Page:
Analysis of whole-genome sequencing

Raw reads were trimmed using Skewer (31) and the resulting reads were aligned to the GRCm38 mouse reference genome using BWA-MEM (32). Duplicates were marked using Picard (http://broadinstitute.github.io/picard/). Copy number variants (CNVs) were identified using CNVKit (33) at default parameters in each tumor sample and normal tissue as reference. Heatmaps were generated using CNVKit's heatmap command on all .cns segment files.

Isolation of cells from mouse ascites

A single-cell suspension was isolated from the ascites of mouse #50822. Ascites fluid was first incubated in RBC lysis buffer (Geneaid) for 5 minutes at room temperature followed by centrifugation for 5 minutes at 250 × g. The cell pellet was then resuspended in 500 μL of trypsin and incubated for 10 minutes at 37°C with agitation to singularize tumor cell aggregates. Media (500μL; DMEM/F12 (Gibco) with 10% v/v FBS) was added before centrifugation for 5 minutes at 250 × g. Pelleted cells were resuspended in media and passed through a 40-μm filter. The resulting single-cell suspension was used for scRNA-seq.

Quality control for scRNA-seq

An aliquot was taken from the cell suspension and incubated in live-dead staining consisting of working concentration of 2 μmol/L calcein-AM and 4 μmol/L Ethidium-Homodimer1 (Thermo Fisher Scientific L3224). After 10 minutes of incubation at room temperature, sample viability, concentration, segregation, size, and absence of large debris were verified by loading stained cell suspension onto hemocytometer (Incyto DHC-N01–5) and imaged on brightfield, GFP (for Calcein-AM) and RFP (for Ethidium homodimer-1) channels using a EVOS FL Auto Fluorescent microscope (Thermo Fisher Scientific). Percent viability is derived from GFP+ cells (live cells) over the sum of GFP+ plus RFP+ cells (all cells) giving a viability score of 98%.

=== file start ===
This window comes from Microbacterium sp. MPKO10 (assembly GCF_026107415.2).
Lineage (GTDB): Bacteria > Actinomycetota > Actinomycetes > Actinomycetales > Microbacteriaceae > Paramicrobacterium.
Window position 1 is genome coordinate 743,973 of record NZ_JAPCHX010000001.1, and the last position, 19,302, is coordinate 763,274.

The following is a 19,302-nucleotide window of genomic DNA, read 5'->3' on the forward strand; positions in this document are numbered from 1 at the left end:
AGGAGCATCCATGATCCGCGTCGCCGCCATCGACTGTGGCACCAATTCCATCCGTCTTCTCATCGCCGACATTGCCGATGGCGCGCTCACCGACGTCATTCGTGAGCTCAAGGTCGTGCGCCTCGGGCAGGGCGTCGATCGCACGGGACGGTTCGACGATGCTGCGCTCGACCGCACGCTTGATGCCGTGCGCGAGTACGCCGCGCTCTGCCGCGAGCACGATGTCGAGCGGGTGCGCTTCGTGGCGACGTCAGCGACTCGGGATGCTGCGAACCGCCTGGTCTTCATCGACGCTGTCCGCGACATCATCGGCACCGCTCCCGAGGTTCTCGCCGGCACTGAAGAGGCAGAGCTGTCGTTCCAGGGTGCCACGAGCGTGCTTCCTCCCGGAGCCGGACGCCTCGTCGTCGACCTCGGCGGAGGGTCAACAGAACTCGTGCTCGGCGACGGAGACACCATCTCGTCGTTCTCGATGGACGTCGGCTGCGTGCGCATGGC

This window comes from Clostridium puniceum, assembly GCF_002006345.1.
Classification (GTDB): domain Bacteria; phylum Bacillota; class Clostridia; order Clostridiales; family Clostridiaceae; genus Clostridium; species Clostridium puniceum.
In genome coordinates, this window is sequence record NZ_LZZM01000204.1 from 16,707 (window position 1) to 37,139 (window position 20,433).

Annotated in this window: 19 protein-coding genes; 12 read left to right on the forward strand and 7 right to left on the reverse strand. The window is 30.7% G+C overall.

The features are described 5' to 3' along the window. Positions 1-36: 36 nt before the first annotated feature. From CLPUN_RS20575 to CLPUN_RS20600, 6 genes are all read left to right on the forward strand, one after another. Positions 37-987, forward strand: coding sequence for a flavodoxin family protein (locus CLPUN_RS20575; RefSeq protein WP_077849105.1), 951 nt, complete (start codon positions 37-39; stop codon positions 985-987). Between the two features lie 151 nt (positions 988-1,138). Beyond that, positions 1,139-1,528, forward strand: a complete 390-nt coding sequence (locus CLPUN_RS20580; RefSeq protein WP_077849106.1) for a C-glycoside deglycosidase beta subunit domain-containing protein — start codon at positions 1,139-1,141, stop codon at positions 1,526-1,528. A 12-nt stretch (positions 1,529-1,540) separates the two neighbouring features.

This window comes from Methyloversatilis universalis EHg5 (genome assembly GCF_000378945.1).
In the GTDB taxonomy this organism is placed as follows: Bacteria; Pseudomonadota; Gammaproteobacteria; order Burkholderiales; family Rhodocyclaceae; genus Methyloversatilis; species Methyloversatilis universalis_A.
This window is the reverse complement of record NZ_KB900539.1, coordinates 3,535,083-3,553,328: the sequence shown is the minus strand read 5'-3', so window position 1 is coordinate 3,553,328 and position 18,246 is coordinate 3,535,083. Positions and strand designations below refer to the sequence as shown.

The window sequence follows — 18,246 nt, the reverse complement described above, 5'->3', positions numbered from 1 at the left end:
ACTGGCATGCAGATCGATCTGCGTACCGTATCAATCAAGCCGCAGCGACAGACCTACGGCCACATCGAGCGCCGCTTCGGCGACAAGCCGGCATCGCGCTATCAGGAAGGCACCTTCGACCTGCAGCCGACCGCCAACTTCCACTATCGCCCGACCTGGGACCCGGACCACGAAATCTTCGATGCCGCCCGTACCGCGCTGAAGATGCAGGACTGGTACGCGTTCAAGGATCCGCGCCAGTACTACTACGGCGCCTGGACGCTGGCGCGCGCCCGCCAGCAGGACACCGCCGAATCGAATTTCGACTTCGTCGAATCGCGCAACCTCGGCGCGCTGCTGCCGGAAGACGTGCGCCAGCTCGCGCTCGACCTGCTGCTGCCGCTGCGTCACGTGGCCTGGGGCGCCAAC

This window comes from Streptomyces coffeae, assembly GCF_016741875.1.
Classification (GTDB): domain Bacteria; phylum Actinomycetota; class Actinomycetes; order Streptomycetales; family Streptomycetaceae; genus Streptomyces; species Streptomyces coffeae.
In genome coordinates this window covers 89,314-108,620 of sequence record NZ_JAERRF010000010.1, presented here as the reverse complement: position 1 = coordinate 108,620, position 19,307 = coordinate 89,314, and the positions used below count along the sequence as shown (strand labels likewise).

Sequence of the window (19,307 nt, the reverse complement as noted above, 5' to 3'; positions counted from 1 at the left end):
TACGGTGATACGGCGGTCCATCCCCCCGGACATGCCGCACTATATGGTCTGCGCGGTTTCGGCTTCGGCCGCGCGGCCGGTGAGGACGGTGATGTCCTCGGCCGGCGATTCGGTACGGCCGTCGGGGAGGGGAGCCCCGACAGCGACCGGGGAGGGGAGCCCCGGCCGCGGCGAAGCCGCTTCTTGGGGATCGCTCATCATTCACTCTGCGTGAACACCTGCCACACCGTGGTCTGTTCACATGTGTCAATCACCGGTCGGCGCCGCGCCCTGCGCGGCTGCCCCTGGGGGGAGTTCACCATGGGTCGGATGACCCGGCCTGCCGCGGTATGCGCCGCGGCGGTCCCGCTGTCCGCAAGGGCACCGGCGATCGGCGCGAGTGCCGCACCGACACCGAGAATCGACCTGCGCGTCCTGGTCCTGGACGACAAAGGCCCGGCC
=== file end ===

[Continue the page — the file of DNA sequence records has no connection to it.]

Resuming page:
Generation of single-cell cDNA libraries and sequencing

The single-cell gene expression data were generated according to Chromium Single Cell 3′ Reagent Kits User Guide (v2 Chemistry, 10X genomics). Briefly, cells were suspended into Reverse Transcription (RT) Master Mix (10X genomics), then pipetted into Well-1 of a Chip “A” (10X genomics), followed by Gel Beads (10X genomics) into Well-2 and Partition oil (10X genomics) into Well-3. The chip assembly was run on a Chromium Controller (10X genomics), which generated Gel Bead-In-EMulsions (GEM). GEMs were pipetted out from the Chip and into a 200 μL PCR tube (Eppendorf 951010022) and ran on a thermocycler (Bio-Rad T100) with RT protocol [45 minutes at 53°C, 5 minutes at 85°C, hold at 4°C]. After RT, the GEMs content was released using Recovery Reagent (10X genomics) and cDNA were isolated using Buffer Sample Clean Up 1 (10X genomics) containing Silane Dynabeads (Thermo Fisher Scientific2000048). The purified cDNA was PCR amplified followed by purification using 0.6× volume SPRIselect beads (Beckman Coulter B23318). The cDNA quality (size distribution) and concentration were assessed using the LabChip (PerkinElmer 760517, CLS760672). A one-step fragmentation, end repair and A-tailing mix (10X genomics) were added to the cDNA in a 200 μL PCR tube and ran on a thermocycler with the protocol (hold at 4°C, 5 minutes at 32°C, 30 minutes at 65°C, hold at 4°C). The fragmented cDNA was subjected to double sided size selection using SPRIselect bead, by first suspending the fragmented cDNA in 0.6× volume of SPRIselect for 5 minutes, using 10x Magnetic Separator to pull down the beads, moving the suspension into another PCR tube and topped with 0.8× volume of SPRIselect. Following two rounds of 80% ethanol washes, the desired sized fragmented cDNA were eluted into adaptor ligation mix (10X genomics) and incubated for 15 minutes at 20°C. The ligated product was cleaned with 0.8× volume of SPRIselect, added to Sample Index PCR Mix (10X genomics), and amplified via 14 PCR cycles [45 seconds at 98°C (12 cycles of 20 seconds at 98°C, 30 seconds at 54°C, 20 seconds at 72°C), 1 minute at 72°C, hold at 4°C]. The final PCR product (or sequence ready library) was purified just like fragmented cDNA and quality controlled using LabChip as described earlier. Finally, the libraries were sequenced on Illumina Hiseq4000 PE100.